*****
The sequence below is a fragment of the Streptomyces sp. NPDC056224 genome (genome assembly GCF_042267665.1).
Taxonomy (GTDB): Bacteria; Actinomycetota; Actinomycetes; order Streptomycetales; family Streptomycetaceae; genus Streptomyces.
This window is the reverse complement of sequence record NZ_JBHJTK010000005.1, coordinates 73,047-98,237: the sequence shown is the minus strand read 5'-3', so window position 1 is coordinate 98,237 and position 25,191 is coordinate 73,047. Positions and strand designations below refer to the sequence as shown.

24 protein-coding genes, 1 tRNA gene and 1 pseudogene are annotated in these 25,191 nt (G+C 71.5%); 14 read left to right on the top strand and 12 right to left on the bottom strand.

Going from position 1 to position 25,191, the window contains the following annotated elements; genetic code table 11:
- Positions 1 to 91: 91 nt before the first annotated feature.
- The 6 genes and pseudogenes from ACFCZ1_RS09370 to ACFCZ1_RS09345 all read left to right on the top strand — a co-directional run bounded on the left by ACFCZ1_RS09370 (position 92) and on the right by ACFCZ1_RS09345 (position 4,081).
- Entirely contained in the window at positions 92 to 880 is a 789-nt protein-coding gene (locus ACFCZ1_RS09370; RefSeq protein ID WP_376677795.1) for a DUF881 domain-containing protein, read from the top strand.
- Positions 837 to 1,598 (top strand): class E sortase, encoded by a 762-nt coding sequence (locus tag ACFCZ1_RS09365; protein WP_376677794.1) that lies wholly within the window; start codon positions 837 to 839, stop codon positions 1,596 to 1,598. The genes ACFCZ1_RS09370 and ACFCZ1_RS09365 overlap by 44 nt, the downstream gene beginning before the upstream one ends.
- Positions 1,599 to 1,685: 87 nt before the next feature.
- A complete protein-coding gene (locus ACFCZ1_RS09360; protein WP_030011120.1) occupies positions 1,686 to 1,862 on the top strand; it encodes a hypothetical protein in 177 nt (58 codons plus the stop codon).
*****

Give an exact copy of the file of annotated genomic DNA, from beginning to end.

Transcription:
The sequence below is a fragment of the Streptomyces sp. NPDC056224 genome (genome assembly GCF_042267665.1).
Taxonomy (GTDB): Bacteria; Actinomycetota; Actinomycetes; order Streptomycetales; family Streptomycetaceae; genus Streptomyces.
This window is the reverse complement of sequence record NZ_JBHJTK010000005.1, coordinates 73,047-98,237: the sequence shown is the minus strand read 5'-3', so window position 1 is coordinate 98,237 and position 25,191 is coordinate 73,047. Positions and strand designations below refer to the sequence as shown.

24 protein-coding genes, 1 tRNA gene and 1 pseudogene are annotated in these 25,191 nt (G+C 71.5%); 14 read left to right on the top strand and 12 right to left on the bottom strand.

Going from position 1 to position 25,191, the window contains the following annotated elements; genetic code table 11:
- Positions 1 to 91: 91 nt before the first annotated feature.
- The 6 genes and pseudogenes from ACFCZ1_RS09370 to ACFCZ1_RS09345 all read left to right on the top strand — a co-directional run bounded on the left by ACFCZ1_RS09370 (position 92) and on the right by ACFCZ1_RS09345 (position 4,081).
- Entirely contained in the window at positions 92 to 880 is a 789-nt protein-coding gene (locus ACFCZ1_RS09370; RefSeq protein ID WP_376677795.1) for a DUF881 domain-containing protein, read from the top strand.
- Positions 837 to 1,598 (top strand): class E sortase, encoded by a 762-nt coding sequence (locus tag ACFCZ1_RS09365; protein WP_376677794.1) that lies wholly within the window; start codon positions 837 to 839, stop codon positions 1,596 to 1,598. The genes ACFCZ1_RS09370 and ACFCZ1_RS09365 overlap by 44 nt, the downstream gene beginning before the upstream one ends.
- Positions 1,599 to 1,685: 87 nt before the next feature.
- A complete protein-coding gene (locus ACFCZ1_RS09360; protein WP_030011120.1) occupies positions 1,686 to 1,862 on the top strand; it encodes a hypothetical protein in 177 nt (58 codons plus the stop codon).